In another instance, three landowners, are objecting to the award of a Natura 2000 protection order. They filed an appeal against the designation of Tal-Wej as an Area of Ecological Importance, which would eventually form part of the EU’s network of protected sites. Almost three years ago, there was speculation in the media leading to an extension of building boundaries in Tal-Wej. This was fuelled by a mysterious online advert on a property website – which has since been removed.
The greed to cash in by building on such ODZ sites continues unabated. Quoting visitors, they are ashamed to witness how this site is practically a dumping ground for discarded building materials which, makes you doubt its importance yet it embraces dolmens, cart-ruts, ancient quarries, shaft and chamber tombs, Karstland, vine trenches, a 16th-century chapel and two corbelled huts.
Can we expect state funds to clean the tombs and rebuild broken rubble walls to cordon off such a heritage that our forefathers have left us to enjoy and cherish?
Perish the thought that ghosts of our bronze age ancestors buried in the Tal-Wej cemetery will collectively rise from chamber tombs to solicit us to pay homage to their resting place.
The duty to clean up the site and preserve this heritage is yet another problem to a beleaguered and cash-strapped Mosta council stoically armed with intentions to get Tal-Wej heritage preserved. Does it have to be a pipe dream to wake in the morning and enjoy an early walk in a preserved habitat replete with signage at Tal-Wej? Surely with the current Easter Covid-19 lockdown, it is a pity that this habitat is not popular for visiting couples – once they all observe social distance and wear masks.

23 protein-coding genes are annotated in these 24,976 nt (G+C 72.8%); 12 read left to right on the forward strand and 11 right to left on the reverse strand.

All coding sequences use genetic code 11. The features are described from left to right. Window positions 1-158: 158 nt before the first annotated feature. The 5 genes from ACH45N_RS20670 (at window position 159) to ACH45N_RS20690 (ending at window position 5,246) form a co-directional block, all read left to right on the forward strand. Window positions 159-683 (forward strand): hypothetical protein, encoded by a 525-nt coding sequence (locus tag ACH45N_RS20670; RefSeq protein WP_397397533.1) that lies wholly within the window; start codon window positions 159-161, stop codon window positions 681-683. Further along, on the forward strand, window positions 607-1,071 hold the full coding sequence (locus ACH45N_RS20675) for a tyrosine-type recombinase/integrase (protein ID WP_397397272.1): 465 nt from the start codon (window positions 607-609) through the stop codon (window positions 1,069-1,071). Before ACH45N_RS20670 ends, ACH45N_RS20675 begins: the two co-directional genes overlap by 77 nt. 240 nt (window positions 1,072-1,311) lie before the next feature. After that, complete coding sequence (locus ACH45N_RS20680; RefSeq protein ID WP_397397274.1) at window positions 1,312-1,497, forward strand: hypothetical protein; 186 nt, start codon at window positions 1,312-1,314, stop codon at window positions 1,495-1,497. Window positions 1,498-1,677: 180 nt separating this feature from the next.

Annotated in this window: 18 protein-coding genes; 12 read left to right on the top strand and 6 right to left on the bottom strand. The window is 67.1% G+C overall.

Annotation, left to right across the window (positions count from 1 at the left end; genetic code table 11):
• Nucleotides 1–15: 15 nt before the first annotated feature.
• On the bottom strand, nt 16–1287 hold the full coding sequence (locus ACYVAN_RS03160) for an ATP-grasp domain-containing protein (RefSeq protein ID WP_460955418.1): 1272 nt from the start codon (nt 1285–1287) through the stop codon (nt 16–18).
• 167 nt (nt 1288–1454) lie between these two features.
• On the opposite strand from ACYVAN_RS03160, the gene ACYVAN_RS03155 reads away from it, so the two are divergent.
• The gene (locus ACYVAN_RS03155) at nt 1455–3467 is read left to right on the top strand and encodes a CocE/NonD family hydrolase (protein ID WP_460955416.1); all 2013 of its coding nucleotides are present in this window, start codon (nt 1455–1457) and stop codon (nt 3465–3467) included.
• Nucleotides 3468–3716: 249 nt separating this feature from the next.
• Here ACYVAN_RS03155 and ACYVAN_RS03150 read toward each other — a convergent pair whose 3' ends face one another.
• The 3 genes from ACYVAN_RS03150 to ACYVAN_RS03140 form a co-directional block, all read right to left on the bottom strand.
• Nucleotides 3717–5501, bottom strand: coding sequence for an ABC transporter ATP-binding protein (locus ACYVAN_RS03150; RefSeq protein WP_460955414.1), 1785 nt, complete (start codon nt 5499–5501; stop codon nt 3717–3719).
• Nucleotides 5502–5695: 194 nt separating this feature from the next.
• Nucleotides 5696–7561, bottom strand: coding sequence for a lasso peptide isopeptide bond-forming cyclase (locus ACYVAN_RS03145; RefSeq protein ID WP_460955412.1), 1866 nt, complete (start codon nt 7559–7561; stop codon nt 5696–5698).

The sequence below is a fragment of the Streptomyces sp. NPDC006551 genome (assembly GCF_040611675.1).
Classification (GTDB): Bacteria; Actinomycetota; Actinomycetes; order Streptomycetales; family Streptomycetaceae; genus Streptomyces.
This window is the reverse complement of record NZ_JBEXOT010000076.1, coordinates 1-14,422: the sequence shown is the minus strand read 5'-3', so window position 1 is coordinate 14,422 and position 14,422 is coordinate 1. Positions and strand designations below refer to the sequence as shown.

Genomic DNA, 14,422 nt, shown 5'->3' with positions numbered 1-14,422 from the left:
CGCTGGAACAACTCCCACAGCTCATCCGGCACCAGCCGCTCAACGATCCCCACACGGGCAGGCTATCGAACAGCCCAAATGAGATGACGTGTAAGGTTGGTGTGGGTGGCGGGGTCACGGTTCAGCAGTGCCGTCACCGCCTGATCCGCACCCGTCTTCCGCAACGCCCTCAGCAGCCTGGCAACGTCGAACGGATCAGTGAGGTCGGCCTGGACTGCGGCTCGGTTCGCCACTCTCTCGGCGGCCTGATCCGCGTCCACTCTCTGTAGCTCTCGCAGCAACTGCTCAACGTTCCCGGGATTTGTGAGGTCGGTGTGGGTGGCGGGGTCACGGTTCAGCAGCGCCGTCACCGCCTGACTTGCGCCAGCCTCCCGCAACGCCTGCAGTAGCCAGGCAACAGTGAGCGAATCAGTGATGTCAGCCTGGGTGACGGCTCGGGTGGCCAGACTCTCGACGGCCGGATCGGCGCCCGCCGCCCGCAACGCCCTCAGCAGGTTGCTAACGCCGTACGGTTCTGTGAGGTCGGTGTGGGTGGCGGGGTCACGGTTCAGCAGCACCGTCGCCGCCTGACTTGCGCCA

This subject runs parallel to another common complaint by residents living on this densely populated island. They crave for elbow room to recreate themselves, for example, by taking part in healthy walks by the seashore. Ideally, apart from building new superhighways and widening roads – we start to extend the shoreline on reclaimed land as has been achieved in Sliema ferries and Msida.
Many studies presently gathering dust on PA shelves have been commissioned to examine the feasibility to reclaim acreage of shoreline using building waste (such as the mass of debris in Maghtab). The recreated foreshore track would, in effect, function as a peripheral bypass catering for families and joggers – all can enjoy refreshing seaside walks.
Naturally, the question arises, as to how to finance the cost of extending the circuit road. The answer can be part of the €95 million annual MTA budget plus a toll from commercial bodies making use of advertising billboards and other marketing concessions. The signage will be regulated in size so as not to obstruct views.
To conclude on the Tal-Wej and other rich heritage, this article aims to draw attention to the authorities. Can they start an accelerated plan to embellish the island of culture? Due to the pandemic, foreign arrivals are low so this is an ideal time to use our surplus and seriously upgrade our touristic product.